The referendum that gave East Timor its independence has undoubtedly enkindled the secessionist hopes of other provinces such as Aceh and Rianjaya, whose battle against the capital Jakarta has lasted years, embittered by the brutal repression unleashed in the past by the army against the civilian population. Until now, Wahid has attempted to offer ample autonomy on the one hand, and, on the other, to deter those who wish to impose martial law so as to prevent new manifestations of those seeking independence.

        Wahid's success is not guaranteed, but he is using every chance available to demonstrate that things have indeed changed in Jakarta, and that the international community can trust the new government, especially when it comes to respect for human rights.

        In this regard, his confrontation with General Wiranto, whom the investigating Commission created by Wahid singled out as one of the Generals responsible for the crimes committed in East Timor, is of particular interest. The future of Wahid could depend on the outcome of this battle, given that the most severe threats to his plans stem from military circles close to the ex-dictator Suharto, who withdrew in May 1998.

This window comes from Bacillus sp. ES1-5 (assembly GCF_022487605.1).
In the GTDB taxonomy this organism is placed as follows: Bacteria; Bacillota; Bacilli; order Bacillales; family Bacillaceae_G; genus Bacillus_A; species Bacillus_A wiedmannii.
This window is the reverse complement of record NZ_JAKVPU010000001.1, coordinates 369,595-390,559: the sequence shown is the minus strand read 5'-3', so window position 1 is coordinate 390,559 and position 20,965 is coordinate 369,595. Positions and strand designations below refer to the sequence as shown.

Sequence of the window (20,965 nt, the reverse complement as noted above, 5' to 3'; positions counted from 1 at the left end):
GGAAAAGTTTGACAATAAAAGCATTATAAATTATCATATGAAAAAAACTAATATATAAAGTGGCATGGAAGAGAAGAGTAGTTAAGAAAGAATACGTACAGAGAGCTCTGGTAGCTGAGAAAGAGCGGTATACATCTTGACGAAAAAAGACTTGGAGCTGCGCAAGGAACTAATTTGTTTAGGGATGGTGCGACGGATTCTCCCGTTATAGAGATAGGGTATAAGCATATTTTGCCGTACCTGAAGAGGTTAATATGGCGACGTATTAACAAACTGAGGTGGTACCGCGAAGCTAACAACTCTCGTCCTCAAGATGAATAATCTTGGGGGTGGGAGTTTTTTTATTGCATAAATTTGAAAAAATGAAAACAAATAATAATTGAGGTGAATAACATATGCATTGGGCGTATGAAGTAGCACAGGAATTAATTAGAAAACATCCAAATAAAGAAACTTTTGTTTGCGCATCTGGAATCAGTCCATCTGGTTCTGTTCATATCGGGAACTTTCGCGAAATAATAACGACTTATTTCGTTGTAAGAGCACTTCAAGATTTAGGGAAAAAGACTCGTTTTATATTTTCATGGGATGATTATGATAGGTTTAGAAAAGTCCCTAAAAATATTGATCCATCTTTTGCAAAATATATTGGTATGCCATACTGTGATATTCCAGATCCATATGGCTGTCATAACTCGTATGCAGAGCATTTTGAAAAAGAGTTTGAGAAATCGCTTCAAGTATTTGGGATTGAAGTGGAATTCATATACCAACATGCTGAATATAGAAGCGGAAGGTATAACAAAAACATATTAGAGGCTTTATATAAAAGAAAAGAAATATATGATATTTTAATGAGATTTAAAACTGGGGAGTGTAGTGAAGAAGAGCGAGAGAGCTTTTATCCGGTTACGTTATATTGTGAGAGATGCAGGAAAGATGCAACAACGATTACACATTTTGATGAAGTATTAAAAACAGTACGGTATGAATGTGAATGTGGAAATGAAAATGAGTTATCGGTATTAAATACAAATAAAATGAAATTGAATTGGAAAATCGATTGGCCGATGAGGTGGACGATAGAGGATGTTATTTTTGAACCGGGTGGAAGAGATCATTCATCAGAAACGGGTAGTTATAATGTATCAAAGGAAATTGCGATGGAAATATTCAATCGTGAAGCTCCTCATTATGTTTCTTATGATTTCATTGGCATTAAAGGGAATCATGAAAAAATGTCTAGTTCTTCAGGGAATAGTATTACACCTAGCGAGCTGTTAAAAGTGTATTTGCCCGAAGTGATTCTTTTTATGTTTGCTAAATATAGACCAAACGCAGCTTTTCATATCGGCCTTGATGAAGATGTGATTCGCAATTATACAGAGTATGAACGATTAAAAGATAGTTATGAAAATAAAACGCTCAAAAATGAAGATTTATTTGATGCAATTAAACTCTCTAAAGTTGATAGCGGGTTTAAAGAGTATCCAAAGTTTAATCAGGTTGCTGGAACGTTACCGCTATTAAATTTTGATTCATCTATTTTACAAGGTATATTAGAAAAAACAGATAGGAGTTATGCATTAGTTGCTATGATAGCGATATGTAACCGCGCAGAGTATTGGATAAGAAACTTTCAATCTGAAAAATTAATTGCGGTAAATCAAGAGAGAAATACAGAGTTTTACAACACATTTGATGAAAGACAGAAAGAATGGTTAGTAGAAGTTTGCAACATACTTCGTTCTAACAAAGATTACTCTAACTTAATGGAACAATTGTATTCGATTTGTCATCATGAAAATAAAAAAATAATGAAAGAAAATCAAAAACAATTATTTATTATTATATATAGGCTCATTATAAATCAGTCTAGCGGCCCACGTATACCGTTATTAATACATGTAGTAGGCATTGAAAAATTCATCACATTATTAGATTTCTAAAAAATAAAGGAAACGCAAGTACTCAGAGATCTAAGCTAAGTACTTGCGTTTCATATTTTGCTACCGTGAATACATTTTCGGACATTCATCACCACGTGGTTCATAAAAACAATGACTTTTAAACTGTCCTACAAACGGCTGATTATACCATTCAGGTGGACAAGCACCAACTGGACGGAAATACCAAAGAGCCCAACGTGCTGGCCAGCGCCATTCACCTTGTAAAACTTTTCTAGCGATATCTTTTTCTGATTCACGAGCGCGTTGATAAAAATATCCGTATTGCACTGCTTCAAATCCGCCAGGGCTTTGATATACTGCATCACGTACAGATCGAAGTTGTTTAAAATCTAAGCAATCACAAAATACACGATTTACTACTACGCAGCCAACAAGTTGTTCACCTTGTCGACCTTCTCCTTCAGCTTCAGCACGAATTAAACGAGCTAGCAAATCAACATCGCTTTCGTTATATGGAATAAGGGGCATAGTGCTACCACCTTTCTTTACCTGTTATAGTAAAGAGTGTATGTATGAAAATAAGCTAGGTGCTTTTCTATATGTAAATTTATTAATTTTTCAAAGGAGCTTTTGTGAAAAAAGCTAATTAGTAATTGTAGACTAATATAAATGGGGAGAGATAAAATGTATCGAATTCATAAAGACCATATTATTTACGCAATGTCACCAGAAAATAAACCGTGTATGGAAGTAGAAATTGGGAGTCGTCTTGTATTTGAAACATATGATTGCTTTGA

It is precisely for this reason that Wahid toured the old Continent: with his visit to Europe and the Vatican, Wahid seeks the West's support of his political project. ZE00020608

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        GLASGOW ( - Every Catholic family in Glasgow Archdiocese is to receive a personal letter from Scotland's Cardinal Thomas Winning inviting them to rediscover the power of God.

        The letter, which will be delivered to 100,000 homes over the next few weeks, as part of the archdiocese's Jubilee Year Project to reach those Catholics who do not come to church.